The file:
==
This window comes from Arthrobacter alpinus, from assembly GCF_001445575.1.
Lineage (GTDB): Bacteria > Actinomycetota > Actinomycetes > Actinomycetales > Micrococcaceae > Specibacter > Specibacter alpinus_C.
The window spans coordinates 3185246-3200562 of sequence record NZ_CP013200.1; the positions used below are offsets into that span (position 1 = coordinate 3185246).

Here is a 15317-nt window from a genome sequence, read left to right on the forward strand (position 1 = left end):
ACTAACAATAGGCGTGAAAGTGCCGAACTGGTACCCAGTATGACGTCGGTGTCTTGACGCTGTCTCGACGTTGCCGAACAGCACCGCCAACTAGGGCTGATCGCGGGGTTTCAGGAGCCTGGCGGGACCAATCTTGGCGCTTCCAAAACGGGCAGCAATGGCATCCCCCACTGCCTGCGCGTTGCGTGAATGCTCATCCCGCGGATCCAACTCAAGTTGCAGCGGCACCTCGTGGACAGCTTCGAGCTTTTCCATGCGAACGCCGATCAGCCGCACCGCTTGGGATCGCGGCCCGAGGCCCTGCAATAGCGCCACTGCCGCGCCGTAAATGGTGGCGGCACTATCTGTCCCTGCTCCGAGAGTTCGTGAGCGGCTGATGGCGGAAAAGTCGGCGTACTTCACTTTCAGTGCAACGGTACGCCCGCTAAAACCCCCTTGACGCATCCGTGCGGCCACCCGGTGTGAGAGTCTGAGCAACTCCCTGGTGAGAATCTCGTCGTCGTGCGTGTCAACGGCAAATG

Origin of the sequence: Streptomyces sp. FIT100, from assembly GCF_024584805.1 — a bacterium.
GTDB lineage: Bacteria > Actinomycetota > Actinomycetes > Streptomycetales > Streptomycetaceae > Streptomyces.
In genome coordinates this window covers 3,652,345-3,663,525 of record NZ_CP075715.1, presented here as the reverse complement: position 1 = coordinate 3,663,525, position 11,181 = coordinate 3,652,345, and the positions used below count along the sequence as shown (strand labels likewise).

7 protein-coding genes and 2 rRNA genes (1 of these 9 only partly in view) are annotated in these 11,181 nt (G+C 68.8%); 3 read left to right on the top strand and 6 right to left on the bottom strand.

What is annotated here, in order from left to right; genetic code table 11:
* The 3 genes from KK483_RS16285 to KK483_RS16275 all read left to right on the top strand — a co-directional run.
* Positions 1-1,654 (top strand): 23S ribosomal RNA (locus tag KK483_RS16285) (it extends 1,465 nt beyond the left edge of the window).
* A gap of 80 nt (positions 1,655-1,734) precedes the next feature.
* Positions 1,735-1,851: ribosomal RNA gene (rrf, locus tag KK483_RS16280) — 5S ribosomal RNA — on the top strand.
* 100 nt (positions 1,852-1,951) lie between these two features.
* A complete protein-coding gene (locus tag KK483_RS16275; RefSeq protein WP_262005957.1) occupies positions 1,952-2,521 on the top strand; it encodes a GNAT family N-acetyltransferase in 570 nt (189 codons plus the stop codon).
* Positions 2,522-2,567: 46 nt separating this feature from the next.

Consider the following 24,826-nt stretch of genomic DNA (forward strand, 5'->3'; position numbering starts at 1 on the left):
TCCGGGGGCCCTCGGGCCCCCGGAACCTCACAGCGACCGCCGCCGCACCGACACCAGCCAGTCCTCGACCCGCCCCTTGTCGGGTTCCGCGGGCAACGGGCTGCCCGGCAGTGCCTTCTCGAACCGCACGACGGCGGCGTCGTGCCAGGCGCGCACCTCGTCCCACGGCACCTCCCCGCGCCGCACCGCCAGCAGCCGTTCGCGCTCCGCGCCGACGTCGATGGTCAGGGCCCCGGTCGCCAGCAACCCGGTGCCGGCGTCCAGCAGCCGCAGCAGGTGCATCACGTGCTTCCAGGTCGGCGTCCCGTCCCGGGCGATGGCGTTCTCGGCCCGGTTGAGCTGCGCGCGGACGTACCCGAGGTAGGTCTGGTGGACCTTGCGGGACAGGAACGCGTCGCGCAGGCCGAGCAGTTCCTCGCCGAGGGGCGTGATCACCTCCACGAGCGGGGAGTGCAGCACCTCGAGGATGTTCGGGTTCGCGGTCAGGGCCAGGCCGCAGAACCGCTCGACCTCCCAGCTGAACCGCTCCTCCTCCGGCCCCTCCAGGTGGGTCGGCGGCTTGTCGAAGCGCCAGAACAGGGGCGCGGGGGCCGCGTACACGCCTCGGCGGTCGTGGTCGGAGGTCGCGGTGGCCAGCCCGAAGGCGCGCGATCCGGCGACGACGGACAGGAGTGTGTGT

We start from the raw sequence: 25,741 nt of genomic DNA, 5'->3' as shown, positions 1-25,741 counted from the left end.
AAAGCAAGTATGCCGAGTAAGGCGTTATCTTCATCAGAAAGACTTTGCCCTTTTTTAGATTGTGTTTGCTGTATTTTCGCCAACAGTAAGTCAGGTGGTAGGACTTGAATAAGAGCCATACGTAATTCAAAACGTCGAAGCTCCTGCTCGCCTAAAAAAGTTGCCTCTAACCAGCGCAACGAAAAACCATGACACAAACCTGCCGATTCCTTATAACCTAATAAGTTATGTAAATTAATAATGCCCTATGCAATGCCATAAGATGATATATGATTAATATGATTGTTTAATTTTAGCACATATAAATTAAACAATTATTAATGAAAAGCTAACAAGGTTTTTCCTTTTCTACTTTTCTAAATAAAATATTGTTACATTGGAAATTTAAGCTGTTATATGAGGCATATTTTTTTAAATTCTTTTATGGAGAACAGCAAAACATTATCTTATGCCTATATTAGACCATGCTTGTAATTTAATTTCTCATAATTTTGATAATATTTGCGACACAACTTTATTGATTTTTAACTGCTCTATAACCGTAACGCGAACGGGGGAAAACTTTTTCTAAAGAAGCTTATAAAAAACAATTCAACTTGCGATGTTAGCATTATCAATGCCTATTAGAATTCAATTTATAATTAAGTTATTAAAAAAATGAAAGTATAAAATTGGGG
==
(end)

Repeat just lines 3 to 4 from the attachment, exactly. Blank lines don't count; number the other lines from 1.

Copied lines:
The window spans coordinates 3185246-3200562 of sequence record NZ_CP013200.1; the positions used below are offsets into that span (position 1 = coordinate 3185246).

Here is a 15317-nt window from a genome sequence, read left to right on the forward strand (position 1 = left end):